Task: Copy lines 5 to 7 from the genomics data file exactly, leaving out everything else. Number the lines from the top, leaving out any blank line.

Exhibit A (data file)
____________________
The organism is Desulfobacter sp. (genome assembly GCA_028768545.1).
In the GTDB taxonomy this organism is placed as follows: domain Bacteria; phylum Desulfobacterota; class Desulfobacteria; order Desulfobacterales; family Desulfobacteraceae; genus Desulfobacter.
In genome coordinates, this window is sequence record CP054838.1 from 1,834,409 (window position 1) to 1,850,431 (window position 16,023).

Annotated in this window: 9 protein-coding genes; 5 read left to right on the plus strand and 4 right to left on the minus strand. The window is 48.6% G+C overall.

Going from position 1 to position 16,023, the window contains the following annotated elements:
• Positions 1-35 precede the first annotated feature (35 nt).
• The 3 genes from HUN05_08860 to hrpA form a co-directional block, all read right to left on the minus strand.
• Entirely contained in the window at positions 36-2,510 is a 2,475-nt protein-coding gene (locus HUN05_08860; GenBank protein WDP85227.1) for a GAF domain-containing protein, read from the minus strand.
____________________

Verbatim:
Going from position 1 to position 16,023, the window contains the following annotated elements:
• Positions 1-35 precede the first annotated feature (35 nt).
• The 3 genes from HUN05_08860 to hrpA form a co-directional block, all read right to left on the minus strand.